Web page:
Ten Commandments as Way to Save the planet

By RABBI YONATAN NERIL
January 20, 2011 13:00

"Do not covet" stands as one of the central messages of Divine revelation; living within consumer society makes it easier to understand why.

3 minute read.



A woman shops at a department store in New York.

shopping new york 311. (photo credit: AP)

The Ten Commandments given in this week’s Torah portion, Yitro, culminate with the command not to covet: “You shall not covet your neighbor's house. You shall not covet your neighbor's wife, his manservant, his maidservant, his ox, his donkey, or whatever belongs to your neighbor.”

The context of this verse is an agrarian, pre-consumer society. To those living in the first 3000 years of Jewish history, one might covet their neighbor’s two-room house, donkey or field.

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Yet, we live in different times – modern, consumer-oriented and technological. Therefore we covet different things and more of them-- I-Phones and luxury cars, fancy vacations and large homes. As advertisers learned long-ago, one who covets soon comes to consume – usually in a way which impacts the planet.

What does our tradition teach about how to avoid coveting?

Rabbi Yaakov Tzvi Mecklenburg in his book "Haketav VehaKabala", published in 1839 in Prussia, relates the command not to cover to another one: “You shall love the Eternal One your G-d with all your heart.” He asks, why did the Torah state: “…with all your heart?” Would it not have been sufficient to write simply “…with your heart”?

Rabbi Mecklenberg explains that the Torah emphasizes loving G-d with all of one’s heart to teach that a person should be totally committed to Divine service, and not split between love of the Eternal and love of physical pleasures. He uses the metaphor of a cup, filled to the brim, with no room for anything else. So too a person full of love of the Infinite has no room for pure physicality. Filling one’s cup with connection to G-d can prevent over-attachment to physical pleasures.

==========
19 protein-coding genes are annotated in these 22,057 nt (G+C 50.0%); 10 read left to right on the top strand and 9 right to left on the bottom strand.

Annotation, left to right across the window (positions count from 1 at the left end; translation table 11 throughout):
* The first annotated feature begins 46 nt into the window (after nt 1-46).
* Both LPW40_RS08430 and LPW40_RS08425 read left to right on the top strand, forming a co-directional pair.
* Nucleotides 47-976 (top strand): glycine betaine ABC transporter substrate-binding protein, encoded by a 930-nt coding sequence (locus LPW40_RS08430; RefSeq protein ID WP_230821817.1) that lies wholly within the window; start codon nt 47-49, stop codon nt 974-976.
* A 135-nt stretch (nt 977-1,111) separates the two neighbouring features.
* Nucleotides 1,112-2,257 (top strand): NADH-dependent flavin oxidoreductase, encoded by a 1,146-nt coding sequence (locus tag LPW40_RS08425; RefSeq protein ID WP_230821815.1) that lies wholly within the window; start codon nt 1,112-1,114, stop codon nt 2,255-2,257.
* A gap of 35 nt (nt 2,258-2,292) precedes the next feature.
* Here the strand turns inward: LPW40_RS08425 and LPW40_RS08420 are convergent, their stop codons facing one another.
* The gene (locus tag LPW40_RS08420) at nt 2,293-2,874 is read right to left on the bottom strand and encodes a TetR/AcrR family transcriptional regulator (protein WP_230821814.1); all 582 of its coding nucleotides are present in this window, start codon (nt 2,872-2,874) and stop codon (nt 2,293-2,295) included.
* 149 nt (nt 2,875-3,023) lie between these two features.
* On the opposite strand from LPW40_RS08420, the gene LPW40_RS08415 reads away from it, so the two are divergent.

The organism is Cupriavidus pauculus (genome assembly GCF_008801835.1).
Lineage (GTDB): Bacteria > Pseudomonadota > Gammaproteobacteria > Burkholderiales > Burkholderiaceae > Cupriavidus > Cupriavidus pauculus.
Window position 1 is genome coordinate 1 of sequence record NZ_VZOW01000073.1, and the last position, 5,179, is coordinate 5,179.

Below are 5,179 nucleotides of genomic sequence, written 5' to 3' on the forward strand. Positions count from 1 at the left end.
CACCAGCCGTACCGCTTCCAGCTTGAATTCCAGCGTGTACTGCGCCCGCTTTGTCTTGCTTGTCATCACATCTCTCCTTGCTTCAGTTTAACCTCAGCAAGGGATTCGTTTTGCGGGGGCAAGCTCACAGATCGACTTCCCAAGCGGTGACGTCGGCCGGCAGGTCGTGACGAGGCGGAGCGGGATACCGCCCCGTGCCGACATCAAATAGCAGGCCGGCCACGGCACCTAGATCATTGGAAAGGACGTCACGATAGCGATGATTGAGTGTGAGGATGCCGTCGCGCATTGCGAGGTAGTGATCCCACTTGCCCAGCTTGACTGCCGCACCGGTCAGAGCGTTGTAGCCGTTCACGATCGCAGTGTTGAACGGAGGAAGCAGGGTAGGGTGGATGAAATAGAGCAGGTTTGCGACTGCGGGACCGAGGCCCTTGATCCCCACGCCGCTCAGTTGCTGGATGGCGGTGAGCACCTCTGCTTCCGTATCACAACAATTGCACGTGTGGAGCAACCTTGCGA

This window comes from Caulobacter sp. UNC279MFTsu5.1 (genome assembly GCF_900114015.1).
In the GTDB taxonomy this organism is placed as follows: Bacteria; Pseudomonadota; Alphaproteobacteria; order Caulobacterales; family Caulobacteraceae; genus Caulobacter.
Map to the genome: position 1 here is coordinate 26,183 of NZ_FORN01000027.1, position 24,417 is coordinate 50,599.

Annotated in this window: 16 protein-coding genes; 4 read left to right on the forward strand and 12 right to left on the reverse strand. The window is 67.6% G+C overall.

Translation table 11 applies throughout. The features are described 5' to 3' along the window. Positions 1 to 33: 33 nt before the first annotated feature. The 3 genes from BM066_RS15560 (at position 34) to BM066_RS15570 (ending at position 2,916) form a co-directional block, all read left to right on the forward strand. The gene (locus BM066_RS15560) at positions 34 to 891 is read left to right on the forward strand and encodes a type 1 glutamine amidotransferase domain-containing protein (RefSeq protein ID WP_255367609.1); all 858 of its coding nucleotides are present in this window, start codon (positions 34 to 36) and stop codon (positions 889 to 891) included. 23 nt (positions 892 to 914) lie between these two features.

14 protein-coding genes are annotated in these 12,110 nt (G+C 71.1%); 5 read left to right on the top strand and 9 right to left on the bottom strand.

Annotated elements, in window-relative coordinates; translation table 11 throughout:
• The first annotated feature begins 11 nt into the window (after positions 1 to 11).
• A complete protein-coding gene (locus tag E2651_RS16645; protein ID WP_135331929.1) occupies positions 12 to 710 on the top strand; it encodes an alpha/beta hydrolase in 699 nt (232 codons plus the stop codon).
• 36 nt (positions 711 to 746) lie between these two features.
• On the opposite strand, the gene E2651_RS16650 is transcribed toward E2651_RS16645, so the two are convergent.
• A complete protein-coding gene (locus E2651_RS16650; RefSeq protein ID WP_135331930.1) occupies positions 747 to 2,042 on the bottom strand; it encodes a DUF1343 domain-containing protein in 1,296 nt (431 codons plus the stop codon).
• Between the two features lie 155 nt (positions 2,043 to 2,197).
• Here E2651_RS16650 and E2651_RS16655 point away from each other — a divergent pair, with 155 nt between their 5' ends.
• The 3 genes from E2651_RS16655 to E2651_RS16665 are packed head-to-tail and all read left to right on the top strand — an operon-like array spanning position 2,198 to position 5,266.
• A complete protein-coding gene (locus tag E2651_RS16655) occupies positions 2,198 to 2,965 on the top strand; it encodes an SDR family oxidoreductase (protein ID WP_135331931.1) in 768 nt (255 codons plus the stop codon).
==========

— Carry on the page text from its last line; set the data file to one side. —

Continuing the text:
The Jewish tradition does not call for living as ascetics or in poverty. Rather, consuming from the physical world is part of how we serve G-d. When that is the outlook for a person's use of material good, one will likely consume less because they will realize what their true needs are.

What effect does present-day consumption have on the world at large? A study researched how many acres of biologically productive space the average person uses per year, in terms of their food, water, energy, and other consumption (see http://myfootprint.org) . That is, how much land is calculated as necessary to support the lifestyle of one person on the planet?

Over 58 acres (and the consumption of Westerners is significantly higher).

How many acres is the earth believed to be able to produce on a renewable basis for each of the 6.9 billion people in the world?

39 acres. 

That means the average person consumes over 50% more than what the earth can sustain. Multiply this by billions of people and you can see how consumption is taking an environmental toll on the planet, resulting in air and water pollution and extinction of species. A consensus of international scientists state that human-caused global climate change is likely to bring on more severe storms, floods, and droughts, with major impacts on human societies.

A Midrash teaches (Midrash Melech Moshiach) that G-d “caused [Israel] to hear the Ten Commandments since they are the core of the Torah and essence of the mitzvot (commandments), and they end with the commandment ‘Do not covet,’ since all of them depend on [this commandment], to hint that for anyone who fulfills this commandment, it is as if they fulfill the entire Torah."

'Do not covet' therefore stands as one of the central messages of Divine revelation. In these times of consumption-driven global change, it is easier to understand why. May we find inspiration to reconnect to our Source and save the planet in the process.

Rabbi Yonatan Neril is the founder and director of Jewish Eco Seminars (www.jewishecoseminars.com). This article is adapted from Canfei Nesharim's Eitz Chaim Hee series of environment-focused commentaries on the weekly Torah portion.


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